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Trial of Maine man charged in Alaska cold case murder begins

The trial of a Maine man charged in a cold case murder in Alaska is underway.Steven Downs, 47, is accused of raping, stabbing and shooting Sophie Sergie in 1993 in a bathroom of Downs’ freshman dorm at the University of Alaska-Fairbanks.Downs said he is innocent, but prosecutors during Wednesday’s opening arguments put the blame squarely on him, saying DNA found inside Sergie matches Downs.Prosecutors also said that in 2019, investigators found the same type of 22-caliber gun used to kill Sergie in Downs’ Auburn, Maine, home.”He had the gun, he had the knife, he was there, and he remembered everything about this case but why his DNA was inside Sophie Sergie on the night she was murdered,” Alaska Assistant Attorney General John Darnall said.Downs’ defense attorney Jim Howaniec told the jury they would find reasonable doubt.”The state’s case is extremely thin,” Jim Howaniec said.Jim Howaniec said Downs bought the gun found in his Auburn home in 2016.”The ballistics of that gun don’t match,” Jim Howaniec said.He also said that other DNA, fingerprints and male pubic hair in the bathtub where Sergie was found don’t match Downs.Howaniec said a witness saw a man 6 inches shorter than Downs with darker skin and hair leave the bathroom Sergie was killed in at the time of the murder.After a three-year wait since Downs’ arrest and nearly three decades since the crime, prosecutors plan to take six weeks to make their case.

The trial of a Maine man charged in a cold case murder in Alaska is underway.

Steven Downs, 47, is accused of raping, stabbing and shooting Sophie Sergie in 1993 in a bathroom of Downs’ freshman dorm at the University of Alaska-Fairbanks.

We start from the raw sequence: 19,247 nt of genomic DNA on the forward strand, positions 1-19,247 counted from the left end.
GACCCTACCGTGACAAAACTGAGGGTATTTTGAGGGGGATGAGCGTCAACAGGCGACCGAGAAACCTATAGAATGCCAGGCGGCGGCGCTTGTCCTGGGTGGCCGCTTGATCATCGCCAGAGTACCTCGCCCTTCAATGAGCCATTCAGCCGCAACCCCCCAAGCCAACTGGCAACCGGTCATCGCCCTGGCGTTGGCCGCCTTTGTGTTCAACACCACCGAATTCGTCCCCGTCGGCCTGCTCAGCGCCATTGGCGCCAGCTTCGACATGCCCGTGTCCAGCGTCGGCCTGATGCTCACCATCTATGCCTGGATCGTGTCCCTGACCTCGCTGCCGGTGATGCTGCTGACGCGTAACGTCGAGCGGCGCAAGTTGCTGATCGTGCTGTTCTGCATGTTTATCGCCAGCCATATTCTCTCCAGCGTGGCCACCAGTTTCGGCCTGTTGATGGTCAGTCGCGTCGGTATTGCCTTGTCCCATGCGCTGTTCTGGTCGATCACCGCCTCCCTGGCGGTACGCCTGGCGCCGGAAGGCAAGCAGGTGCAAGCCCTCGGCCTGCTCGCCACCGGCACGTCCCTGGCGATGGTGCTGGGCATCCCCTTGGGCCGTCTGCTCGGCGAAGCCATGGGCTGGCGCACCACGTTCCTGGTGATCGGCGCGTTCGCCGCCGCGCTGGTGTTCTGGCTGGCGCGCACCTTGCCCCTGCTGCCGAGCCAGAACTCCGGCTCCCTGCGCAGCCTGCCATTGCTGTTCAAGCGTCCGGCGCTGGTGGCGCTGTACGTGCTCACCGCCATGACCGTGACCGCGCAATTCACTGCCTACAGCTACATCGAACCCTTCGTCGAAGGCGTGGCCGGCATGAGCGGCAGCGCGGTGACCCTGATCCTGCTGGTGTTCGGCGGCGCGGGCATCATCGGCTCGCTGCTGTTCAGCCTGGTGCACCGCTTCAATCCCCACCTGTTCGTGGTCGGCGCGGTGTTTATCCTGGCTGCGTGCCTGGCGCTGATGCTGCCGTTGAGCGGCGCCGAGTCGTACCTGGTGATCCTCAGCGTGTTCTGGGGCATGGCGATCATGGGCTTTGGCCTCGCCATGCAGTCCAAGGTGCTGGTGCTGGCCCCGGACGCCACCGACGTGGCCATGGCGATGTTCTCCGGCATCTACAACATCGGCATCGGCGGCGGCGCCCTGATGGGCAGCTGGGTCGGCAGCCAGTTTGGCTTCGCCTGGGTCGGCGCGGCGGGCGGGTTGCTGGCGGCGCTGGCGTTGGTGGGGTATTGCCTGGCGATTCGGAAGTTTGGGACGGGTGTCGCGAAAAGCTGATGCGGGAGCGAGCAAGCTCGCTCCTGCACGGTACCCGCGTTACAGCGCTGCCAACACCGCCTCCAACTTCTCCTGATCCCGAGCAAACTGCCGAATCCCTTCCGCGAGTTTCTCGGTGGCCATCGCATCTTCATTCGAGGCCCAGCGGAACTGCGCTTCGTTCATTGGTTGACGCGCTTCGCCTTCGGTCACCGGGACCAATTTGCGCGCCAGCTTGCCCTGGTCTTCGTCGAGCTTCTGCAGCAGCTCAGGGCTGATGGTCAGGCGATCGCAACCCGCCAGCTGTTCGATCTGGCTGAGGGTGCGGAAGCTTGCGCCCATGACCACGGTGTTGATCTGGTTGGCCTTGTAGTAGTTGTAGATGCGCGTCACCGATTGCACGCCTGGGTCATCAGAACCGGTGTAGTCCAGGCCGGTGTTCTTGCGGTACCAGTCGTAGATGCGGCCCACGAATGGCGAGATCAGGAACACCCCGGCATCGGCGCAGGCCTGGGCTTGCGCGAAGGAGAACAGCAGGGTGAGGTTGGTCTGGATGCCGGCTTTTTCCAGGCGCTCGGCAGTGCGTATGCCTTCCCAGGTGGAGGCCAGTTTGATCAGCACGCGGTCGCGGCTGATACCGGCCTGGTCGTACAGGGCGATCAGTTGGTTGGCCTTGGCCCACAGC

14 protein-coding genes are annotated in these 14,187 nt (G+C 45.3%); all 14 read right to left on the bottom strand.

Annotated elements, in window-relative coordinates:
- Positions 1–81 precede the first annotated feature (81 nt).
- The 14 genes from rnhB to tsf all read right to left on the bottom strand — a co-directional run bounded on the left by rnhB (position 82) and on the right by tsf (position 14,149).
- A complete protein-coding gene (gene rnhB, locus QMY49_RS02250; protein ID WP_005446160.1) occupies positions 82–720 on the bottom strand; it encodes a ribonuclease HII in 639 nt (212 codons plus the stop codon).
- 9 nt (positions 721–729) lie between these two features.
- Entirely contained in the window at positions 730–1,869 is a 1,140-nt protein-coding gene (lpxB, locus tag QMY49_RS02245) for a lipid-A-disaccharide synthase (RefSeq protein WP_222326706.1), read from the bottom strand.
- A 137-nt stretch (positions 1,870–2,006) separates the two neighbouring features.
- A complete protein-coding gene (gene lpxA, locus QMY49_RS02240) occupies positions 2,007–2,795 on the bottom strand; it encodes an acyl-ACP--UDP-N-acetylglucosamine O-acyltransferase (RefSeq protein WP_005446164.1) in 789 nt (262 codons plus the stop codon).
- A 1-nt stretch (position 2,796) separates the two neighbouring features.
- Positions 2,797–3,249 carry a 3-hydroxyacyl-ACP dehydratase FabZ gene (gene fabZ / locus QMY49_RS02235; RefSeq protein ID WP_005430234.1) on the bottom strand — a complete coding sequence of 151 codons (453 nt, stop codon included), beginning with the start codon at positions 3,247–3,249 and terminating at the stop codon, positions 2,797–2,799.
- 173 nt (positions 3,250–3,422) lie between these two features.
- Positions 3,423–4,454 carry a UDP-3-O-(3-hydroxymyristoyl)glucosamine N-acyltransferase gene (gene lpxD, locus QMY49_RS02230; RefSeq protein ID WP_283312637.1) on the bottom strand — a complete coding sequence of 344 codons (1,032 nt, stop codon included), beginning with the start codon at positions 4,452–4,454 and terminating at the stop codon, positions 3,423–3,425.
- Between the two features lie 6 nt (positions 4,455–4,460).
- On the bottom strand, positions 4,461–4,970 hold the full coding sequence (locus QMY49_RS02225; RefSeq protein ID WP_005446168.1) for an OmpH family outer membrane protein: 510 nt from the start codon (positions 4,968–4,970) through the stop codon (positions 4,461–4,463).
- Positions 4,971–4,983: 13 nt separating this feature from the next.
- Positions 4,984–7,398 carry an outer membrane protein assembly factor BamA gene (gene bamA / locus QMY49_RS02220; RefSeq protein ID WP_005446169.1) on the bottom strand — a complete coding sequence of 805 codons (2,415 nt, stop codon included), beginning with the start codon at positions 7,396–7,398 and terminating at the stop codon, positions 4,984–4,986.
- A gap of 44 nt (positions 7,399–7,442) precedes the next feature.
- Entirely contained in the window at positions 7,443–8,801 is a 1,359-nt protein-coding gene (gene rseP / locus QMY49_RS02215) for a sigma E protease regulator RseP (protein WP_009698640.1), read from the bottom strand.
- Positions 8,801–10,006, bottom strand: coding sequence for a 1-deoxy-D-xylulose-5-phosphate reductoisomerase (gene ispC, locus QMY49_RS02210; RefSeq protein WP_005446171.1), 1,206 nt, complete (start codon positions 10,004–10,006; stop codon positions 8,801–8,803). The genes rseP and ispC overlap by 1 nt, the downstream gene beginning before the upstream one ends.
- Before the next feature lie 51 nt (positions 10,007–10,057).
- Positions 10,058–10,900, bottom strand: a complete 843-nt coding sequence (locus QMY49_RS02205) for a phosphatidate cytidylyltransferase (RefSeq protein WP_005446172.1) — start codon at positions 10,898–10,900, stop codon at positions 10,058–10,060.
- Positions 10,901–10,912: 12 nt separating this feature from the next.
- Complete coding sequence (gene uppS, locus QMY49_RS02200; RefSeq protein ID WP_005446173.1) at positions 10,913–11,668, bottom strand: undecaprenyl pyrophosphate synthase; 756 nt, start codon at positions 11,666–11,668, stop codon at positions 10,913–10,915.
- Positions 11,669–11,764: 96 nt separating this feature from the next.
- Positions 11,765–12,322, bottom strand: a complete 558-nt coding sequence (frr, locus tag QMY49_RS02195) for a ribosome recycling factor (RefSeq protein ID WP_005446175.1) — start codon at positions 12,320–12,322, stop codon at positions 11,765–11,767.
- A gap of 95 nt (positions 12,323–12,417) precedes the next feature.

Downs said he is innocent, but prosecutors during Wednesday’s opening arguments put the blame squarely on him, saying DNA found inside Sergie matches Downs.

Prosecutors also said that in 2019, investigators found the same type of 22-caliber gun used to kill Sergie in Downs’ Auburn, Maine, home.

“He had the gun, he had the knife, he was there, and he remembered everything about this case but why his DNA was inside Sophie Sergie on the night she was murdered,” Alaska Assistant Attorney General John Darnall said.

Downs’ defense attorney Jim Howaniec told the jury they would find reasonable doubt.

“The state’s case is extremely thin,” Jim Howaniec said.

Jim Howaniec said Downs bought the gun found in his Auburn home in 2016.

“The ballistics of that gun don’t match,” Jim Howaniec said.

He also said that other DNA, fingerprints and male pubic hair in the bathtub where Sergie was found don’t match Downs.

Howaniec said a witness saw a man 6 inches shorter than Downs with darker skin and hair leave the bathroom Sergie was killed in at the time of the murder.

After a three-year wait since Downs’ arrest and nearly three decades since the crime, prosecutors plan to take six weeks to make their case.

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